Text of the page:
Stay alert for fraud during the coronavirus national emergency
Stay alert for fraud during the coronavirus national emergency. Con artists like to take advantage of people when they’re distracted.
Con artists may try to get your Medicare Number or personal information so they can steal your identity and commit Medicare fraud. Medicare fraud results in higher health care costs and taxes for everyone.
Protect yourself from Medicare fraud
Guard your Medicare card like it’s a credit card. Remember:
- Medicare will never contact you for your Medicare Number or other personal information unless you’ve given them permission in advance.
- Medicare will never call you to sell you anything.
- You may get calls from people promising you things if you give them a Medicare Number. Don’t do it.
- Medicare will never visit you at your home.
- Medicare can’t enroll you over the phone unless you called first.
- Protect your Medicare Number and your Social Security Number.
- Use a calendar to record all of your doctor's appointments and any tests you get.
- Learn more about Medicare and recent scams.
- Know what a Medicare plan can and can't do before you join.
- Give your Medicare card, Medicare Number, Social Security card, or Social Security Number to anyone except your doctor or people you know should have it.
- Accept offers of money or gifts for free medical care.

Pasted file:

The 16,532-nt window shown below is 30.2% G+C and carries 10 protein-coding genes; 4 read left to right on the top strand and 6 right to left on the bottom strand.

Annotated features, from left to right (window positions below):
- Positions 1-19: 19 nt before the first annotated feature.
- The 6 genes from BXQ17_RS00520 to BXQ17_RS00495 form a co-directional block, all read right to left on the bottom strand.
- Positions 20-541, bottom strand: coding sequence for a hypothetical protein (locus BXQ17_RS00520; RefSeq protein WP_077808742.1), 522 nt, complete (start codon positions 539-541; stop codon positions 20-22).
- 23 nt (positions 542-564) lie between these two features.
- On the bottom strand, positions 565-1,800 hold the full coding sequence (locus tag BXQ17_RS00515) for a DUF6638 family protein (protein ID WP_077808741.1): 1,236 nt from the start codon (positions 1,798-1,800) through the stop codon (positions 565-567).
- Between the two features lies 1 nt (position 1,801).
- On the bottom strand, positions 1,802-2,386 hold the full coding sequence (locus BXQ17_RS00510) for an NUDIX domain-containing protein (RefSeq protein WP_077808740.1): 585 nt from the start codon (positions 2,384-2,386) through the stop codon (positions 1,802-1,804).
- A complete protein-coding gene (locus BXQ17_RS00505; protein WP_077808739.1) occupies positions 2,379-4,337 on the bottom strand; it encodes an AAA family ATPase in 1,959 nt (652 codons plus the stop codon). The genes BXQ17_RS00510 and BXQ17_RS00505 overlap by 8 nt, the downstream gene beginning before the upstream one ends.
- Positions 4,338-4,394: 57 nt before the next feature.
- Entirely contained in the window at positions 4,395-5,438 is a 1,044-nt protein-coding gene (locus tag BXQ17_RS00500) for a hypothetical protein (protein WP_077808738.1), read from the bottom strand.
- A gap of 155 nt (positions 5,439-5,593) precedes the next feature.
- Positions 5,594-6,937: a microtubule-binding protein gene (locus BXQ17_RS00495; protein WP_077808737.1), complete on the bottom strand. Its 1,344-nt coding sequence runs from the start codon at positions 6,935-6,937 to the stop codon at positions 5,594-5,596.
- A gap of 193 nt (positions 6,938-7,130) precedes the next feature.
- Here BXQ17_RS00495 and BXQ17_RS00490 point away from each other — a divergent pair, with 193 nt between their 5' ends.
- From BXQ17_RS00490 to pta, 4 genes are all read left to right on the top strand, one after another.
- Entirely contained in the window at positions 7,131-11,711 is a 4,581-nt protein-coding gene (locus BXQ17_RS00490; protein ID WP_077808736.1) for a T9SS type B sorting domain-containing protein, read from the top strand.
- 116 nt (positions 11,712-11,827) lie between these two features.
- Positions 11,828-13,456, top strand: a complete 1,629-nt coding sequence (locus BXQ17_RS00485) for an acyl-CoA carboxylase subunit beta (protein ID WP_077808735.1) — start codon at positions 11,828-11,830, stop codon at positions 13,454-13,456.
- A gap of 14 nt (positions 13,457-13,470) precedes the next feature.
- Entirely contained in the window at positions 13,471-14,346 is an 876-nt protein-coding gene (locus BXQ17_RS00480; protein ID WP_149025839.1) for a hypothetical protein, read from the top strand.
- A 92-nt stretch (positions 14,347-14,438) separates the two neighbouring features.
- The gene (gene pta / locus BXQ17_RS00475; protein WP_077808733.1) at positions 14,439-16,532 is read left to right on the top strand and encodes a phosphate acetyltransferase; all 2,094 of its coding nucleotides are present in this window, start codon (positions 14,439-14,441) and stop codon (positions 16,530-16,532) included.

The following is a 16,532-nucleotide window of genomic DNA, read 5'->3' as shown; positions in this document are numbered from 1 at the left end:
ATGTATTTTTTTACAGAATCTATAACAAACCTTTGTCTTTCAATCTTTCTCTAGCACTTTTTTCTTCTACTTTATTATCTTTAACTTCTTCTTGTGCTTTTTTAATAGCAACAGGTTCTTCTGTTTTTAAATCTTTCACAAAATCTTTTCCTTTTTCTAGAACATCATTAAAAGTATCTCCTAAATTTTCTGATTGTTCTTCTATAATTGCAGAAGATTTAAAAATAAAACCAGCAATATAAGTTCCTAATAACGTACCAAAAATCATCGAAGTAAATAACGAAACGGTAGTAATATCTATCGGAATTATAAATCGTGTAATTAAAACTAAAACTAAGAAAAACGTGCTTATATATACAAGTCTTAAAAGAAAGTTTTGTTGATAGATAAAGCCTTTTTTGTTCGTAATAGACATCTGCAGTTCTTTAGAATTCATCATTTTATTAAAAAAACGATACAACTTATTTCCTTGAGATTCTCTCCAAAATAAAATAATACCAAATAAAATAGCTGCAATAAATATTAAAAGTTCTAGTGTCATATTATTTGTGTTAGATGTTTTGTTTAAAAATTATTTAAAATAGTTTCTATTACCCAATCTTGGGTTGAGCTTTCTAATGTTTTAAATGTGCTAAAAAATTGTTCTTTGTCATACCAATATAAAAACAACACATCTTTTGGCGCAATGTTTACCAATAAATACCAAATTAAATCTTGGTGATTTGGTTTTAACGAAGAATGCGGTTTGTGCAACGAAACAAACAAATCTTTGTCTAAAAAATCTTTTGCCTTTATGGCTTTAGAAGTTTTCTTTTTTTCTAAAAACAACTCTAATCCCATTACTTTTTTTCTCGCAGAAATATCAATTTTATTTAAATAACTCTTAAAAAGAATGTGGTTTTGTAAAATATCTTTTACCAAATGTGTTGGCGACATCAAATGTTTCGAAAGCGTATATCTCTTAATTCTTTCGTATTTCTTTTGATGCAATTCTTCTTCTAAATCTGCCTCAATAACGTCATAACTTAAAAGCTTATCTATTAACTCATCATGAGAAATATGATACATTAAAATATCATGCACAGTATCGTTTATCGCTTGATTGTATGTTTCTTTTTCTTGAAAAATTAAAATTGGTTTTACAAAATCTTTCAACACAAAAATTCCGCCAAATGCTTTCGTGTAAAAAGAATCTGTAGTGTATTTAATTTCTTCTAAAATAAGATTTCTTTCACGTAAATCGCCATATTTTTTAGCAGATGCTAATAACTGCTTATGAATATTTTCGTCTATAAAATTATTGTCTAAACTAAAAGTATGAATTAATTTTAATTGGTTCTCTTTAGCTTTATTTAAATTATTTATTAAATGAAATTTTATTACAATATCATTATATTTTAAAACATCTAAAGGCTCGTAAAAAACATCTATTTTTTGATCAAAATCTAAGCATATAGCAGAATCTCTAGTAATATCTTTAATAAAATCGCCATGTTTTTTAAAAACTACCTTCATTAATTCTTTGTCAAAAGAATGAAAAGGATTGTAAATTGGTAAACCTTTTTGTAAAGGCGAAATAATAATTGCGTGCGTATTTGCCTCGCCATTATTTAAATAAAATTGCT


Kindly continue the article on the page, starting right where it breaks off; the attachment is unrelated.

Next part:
- Allow anyone, except your doctor or other Medicare providers, to review your medical records or recommend services.
- Contact your doctor to request a service that you don't need.
Check regularly for Medicare billing fraud
Review your Medicare claims and Medicare Summary Notices for any services billed to your Medicare Number you don’t recognize.
Review your Medicare Summary Notices for errors and report anything suspicious to Medicare.
Compare the dates and services on your calendar with the statements you get from Medicare to make sure you got each service listed and that all the details are correct.
- These include the "Medicare Summary Notice" (MSN) if you have Original Medicare, or similar statements from your plan if you're in a Medicare Advantage Plan. They list the services you got or prescriptions you filled.
- Check your claims early—the sooner you see and report errors, the sooner you can help stop fraud. Log into MyMedicare.gov to view your Original Medicare claims as soon as they're processed, or call us at 1-800-MEDICARE (1-800-633-4227).
Check the receipts and statements you get from providers for mistakes.
If you think a charge is incorrect and you know the provider, you may want to call their office to ask about it. The person you speak to may help you better understand the services or supplies you got, or they may realize a billing error was made.
If you've contacted the provider and you suspect that Medicare is being charged for health care you didn't get, or you don't know the provider on the claim, find out how to report fraud.
Report anything suspicious to Medicare
If you suspect fraud, call 1-800-MEDICARE.
You can report suspected Medicare fraud by:
- Calling us at 1-800-MEDICARE (1-800-633-4227). TTY users can call 1-877-486-2048.
- If you’re in a Medicare Advantage Plan, call the Medicare Drug Integrity Contractor (MEDIC) at 1-877-7SAFERX (1-877-772-3379).
Have this information before you report fraud:
- Your name and Medicare Number.
- The provider's name and any identifying information you may have.
- The service or item you're questioning and when it was supposedly given or delivered.
- The payment amount approved and paid by Medicare.
- The date on your Medicare Summary Notice or claim.